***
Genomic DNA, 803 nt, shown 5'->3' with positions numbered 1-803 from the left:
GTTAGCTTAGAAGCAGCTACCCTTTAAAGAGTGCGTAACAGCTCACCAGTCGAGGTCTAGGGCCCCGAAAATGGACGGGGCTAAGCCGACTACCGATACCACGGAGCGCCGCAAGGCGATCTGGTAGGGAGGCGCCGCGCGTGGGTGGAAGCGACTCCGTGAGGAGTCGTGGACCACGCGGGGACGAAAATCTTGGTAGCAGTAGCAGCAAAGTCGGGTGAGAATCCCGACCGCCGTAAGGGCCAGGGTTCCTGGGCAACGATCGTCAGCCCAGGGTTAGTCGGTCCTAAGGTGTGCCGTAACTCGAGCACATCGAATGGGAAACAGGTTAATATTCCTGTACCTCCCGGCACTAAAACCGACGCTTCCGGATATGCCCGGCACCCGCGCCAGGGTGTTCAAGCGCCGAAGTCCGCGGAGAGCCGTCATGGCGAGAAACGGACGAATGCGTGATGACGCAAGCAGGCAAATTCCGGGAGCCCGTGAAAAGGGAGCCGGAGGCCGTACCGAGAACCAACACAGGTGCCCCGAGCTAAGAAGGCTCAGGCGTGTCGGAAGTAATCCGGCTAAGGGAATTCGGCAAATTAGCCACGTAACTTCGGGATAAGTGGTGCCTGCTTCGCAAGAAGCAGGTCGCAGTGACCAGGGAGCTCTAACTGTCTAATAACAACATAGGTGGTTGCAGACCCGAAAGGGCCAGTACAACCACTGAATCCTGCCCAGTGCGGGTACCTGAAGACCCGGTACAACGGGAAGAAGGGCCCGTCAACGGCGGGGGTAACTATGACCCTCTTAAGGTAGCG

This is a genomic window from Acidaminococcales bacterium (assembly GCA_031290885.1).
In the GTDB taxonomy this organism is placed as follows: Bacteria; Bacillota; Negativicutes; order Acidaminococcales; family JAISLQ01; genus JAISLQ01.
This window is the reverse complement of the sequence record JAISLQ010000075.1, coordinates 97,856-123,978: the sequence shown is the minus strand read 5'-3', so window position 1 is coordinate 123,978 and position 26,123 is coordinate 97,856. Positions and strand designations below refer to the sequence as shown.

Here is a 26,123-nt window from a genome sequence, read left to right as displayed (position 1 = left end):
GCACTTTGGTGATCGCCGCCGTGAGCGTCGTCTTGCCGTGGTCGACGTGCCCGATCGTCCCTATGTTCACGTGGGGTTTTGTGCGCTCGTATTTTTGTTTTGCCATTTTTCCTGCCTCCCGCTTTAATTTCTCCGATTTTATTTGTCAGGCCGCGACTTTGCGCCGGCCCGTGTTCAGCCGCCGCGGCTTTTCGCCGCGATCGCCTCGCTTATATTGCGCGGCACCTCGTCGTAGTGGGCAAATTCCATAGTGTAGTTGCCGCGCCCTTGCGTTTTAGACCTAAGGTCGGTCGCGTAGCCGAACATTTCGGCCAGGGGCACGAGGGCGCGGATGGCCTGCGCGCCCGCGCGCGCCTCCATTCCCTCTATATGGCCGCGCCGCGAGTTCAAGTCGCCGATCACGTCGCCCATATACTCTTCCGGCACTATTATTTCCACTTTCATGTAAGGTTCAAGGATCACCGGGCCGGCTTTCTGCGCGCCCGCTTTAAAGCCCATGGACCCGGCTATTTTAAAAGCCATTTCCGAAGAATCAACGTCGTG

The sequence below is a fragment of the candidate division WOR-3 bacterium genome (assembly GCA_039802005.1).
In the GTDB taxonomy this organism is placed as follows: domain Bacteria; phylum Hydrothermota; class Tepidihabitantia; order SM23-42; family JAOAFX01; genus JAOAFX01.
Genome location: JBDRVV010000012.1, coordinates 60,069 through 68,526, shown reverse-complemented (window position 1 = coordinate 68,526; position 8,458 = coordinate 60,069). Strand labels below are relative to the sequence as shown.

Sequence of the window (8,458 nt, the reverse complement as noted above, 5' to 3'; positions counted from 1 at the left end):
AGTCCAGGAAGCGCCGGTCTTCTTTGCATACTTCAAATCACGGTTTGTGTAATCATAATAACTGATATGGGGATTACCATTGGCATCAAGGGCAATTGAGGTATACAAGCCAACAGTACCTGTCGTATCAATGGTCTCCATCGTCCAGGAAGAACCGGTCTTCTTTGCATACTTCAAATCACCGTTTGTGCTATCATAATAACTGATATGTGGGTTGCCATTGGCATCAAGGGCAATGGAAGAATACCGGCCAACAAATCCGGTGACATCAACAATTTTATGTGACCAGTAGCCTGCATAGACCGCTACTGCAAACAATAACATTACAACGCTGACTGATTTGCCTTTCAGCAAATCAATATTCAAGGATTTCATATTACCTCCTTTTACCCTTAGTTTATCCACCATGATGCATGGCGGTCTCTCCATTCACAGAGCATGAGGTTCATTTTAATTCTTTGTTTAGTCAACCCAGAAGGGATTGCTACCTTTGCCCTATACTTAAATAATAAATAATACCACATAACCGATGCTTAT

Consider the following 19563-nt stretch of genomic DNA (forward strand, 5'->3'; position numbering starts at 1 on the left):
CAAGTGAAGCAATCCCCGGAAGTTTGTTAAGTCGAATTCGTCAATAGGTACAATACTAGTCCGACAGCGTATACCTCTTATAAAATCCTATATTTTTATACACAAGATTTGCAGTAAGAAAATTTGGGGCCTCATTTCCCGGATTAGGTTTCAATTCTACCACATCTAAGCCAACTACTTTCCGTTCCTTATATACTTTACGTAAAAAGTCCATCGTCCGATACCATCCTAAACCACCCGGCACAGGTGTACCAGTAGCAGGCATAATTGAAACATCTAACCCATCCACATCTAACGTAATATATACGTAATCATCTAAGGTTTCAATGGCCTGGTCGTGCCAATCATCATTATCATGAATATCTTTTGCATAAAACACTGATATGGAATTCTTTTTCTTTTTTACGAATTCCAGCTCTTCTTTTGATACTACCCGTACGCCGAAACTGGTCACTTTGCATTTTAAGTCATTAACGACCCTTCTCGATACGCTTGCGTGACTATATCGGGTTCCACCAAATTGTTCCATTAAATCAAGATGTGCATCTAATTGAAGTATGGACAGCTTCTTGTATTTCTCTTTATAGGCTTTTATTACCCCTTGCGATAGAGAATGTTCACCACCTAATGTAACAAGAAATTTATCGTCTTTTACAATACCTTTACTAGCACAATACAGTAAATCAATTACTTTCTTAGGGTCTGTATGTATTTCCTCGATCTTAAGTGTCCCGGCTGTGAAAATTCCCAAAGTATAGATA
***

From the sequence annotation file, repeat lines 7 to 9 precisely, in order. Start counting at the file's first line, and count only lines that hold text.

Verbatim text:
GCACTTTGGTGATCGCCGCCGTGAGCGTCGTCTTGCCGTGGTCGACGTGCCCGATCGTCCCTATGTTCACGTGGGGTTTTGTGCGCTCGTATTTTTGTTTTGCCATTTTTCCTGCCTCCCGCTTTAATTTCTCCGATTTTATTTGTCAGGCCGCGACTTTGCGCCGGCCCGTGTTCAGCCGCCGCGGCTTTTCGCCGCGATCGCCTCGCTTATATTGCGCGGCACCTCGTCGTAGTGGGCAAATTCCATAGTGTAGTTGCCGCGCCCTTGCGTTTTAGACCTAAGGTCGGTCGCGTAGCCGAACATTTCGGCCAGGGGCACGAGGGCGCGGATGGCCTGCGCGCCCGCGCGCGCCTCCATTCCCTCTATATGGCCGCGCCGCGAGTTCAAGTCGCCGATCACGTCGCCCATATACTCTTCCGGCACTATTATTTCCACTTTCATGTAAGGTTCAAGGATCACCGGGCCGGCTTTCTGCGCGCCCGCTTTAAAGCCCATGGACCCGGCTATTTTAAAAGCCATTTCCGAAGAATCAACGTCGTG

The sequence below is a fragment of the candidate division WOR-3 bacterium genome (assembly GCA_039802005.1).
In the GTDB taxonomy this organism is placed as follows: domain Bacteria; phylum Hydrothermota; class Tepidihabitantia; order SM23-42; family JAOAFX01; genus JAOAFX01.